Introduction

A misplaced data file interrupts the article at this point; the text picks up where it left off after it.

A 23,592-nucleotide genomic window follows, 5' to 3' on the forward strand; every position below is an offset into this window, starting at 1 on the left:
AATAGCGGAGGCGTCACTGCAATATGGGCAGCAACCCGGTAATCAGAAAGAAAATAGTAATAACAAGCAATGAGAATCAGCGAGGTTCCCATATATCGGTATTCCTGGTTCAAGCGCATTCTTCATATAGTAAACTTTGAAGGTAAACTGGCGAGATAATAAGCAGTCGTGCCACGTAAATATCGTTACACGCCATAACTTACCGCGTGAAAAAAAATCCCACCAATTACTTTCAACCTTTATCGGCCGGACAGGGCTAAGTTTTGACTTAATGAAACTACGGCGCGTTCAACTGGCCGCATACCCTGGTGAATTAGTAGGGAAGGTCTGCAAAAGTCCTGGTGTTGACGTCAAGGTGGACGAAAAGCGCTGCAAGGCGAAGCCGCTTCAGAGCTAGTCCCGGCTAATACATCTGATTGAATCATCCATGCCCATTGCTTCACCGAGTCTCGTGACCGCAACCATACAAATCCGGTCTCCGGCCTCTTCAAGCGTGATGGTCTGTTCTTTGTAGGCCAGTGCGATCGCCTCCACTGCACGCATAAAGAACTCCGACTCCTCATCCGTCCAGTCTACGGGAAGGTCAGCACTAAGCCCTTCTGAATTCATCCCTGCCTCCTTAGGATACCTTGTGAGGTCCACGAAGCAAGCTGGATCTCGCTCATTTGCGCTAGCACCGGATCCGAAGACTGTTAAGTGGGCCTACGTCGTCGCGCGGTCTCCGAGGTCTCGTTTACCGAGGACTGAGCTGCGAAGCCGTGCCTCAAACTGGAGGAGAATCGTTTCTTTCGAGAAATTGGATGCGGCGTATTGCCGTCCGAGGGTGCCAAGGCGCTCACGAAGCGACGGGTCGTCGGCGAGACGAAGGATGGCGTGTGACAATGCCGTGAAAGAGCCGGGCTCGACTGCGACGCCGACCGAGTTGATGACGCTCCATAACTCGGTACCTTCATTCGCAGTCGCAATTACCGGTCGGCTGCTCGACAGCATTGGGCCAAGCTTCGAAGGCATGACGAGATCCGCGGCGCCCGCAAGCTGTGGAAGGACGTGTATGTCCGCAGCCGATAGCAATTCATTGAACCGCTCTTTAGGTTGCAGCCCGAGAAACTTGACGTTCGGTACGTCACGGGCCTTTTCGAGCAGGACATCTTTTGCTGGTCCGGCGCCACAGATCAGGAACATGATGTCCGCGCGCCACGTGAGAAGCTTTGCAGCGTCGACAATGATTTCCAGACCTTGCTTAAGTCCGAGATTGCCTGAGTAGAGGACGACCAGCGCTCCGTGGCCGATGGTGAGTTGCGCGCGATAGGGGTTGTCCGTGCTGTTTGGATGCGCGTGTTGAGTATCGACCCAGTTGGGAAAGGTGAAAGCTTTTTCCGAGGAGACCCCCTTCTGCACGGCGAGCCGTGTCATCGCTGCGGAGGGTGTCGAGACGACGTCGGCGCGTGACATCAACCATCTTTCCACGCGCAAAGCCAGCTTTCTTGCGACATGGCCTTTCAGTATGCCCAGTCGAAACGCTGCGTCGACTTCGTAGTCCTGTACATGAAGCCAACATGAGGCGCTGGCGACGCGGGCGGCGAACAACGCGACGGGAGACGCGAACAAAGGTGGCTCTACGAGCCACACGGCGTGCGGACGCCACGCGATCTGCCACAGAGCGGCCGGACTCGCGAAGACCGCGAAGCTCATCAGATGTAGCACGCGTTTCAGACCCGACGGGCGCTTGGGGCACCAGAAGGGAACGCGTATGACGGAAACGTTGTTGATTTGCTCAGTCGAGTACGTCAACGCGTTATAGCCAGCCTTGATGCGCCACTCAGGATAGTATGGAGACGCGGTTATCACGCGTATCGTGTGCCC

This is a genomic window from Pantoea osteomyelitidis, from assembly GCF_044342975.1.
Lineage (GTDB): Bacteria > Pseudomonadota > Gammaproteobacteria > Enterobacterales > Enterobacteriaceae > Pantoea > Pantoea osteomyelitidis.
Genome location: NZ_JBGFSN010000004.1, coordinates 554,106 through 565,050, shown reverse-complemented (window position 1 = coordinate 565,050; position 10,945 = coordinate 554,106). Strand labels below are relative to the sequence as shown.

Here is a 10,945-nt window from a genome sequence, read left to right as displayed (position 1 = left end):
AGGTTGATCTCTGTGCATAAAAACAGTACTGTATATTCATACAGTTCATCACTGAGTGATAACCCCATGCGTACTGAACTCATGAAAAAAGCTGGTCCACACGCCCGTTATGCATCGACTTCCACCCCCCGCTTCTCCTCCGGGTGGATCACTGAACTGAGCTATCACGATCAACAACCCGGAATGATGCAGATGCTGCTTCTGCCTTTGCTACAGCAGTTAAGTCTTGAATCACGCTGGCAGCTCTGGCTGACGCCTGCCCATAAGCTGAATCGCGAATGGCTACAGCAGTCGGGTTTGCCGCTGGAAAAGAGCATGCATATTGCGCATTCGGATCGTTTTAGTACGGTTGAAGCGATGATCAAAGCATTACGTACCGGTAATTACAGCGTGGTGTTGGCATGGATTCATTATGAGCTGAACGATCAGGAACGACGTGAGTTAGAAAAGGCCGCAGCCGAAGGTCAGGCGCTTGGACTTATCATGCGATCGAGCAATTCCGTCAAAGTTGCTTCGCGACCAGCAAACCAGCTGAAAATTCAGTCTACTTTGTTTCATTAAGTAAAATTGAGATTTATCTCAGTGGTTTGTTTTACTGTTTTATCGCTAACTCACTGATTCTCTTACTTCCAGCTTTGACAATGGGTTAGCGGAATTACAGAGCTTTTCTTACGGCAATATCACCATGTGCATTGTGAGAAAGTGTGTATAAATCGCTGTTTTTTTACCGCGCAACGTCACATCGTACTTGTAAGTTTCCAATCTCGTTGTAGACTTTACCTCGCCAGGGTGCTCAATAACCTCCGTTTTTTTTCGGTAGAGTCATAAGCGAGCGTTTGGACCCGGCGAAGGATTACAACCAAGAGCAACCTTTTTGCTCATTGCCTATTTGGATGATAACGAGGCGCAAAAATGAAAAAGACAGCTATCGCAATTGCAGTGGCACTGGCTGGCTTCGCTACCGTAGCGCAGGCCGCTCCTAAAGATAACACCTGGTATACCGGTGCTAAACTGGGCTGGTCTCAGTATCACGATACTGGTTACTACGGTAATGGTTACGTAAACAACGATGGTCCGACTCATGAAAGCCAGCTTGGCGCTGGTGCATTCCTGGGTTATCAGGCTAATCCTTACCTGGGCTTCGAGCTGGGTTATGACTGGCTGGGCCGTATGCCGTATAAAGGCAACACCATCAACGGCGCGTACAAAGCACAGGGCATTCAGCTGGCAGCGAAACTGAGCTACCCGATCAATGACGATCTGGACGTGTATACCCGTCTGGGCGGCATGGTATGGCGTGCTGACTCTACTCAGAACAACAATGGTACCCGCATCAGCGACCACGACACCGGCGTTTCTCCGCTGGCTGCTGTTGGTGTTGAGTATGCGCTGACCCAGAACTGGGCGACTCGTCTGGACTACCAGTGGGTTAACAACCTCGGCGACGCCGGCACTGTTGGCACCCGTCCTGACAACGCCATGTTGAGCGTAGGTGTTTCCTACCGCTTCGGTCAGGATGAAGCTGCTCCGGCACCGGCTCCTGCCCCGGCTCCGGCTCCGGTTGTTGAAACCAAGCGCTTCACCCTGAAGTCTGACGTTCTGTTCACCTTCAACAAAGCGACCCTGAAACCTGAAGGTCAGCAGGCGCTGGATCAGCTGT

We are witnessing a remarkable progress in multiple myeloma (MM), with several new drugs being recently approved1-5 and an armamentarium of emerging new agents with novel mechanisms of action showing promising efficacy,6 altogether resulting in a significant prolongation of patients’ survival.7 The increasing availability of drugs with well-balanced efficacy and toxicity profiles has led to the design of more complex and prolonged treatment strategies,8,9 but it has also raised the unmet need for surrogate markers to predict overall survival (OS) and accelerate the approval of new agents.10 Thus, there is a growing body of evidence indicating that minimal residual disease (MRD) assessment can potentially be used as a biomarker to evaluate the efficacy of different treatment strategies and potentially act as surrogate for OS, particularly among transplant-eligible patients11,12; however, it is perhaps in elderly MM patients, the most common subgroup and for which an optimal balance between efficacy and toxicity is of utmost importance, that sensitive response assessment could help to avoid under- or overtreatment. Unfortunately, the value of MRD monitoring in patients with elderly MM has only been investigated in 2 series of well-defined transplant-ineligible patients: the PETHEMA/GEM2005MAS65 study13 and the nonintensive pathway of the MRC Myeloma IX clinical trial.14 Although the achievement of MRD negativity predicted for a significant prolongation in time-to progression (TTP)15-17 and OS18 in the PETHEMA/GEM2005MAS65 study, no statistically significant differences in survival were noted between MRD-negative and positive patients in the nonintensive pathway of the MRC Myeloma IX clinical trial19; therefore, although recent studies indicate that high MRD-negative rates can be achieved by a significant number of transplant-ineligible patients treated with optimized therapeutic combinations,20,21 the clinical significance of MRD monitoring in patients with elderly MM remains an (important) open question.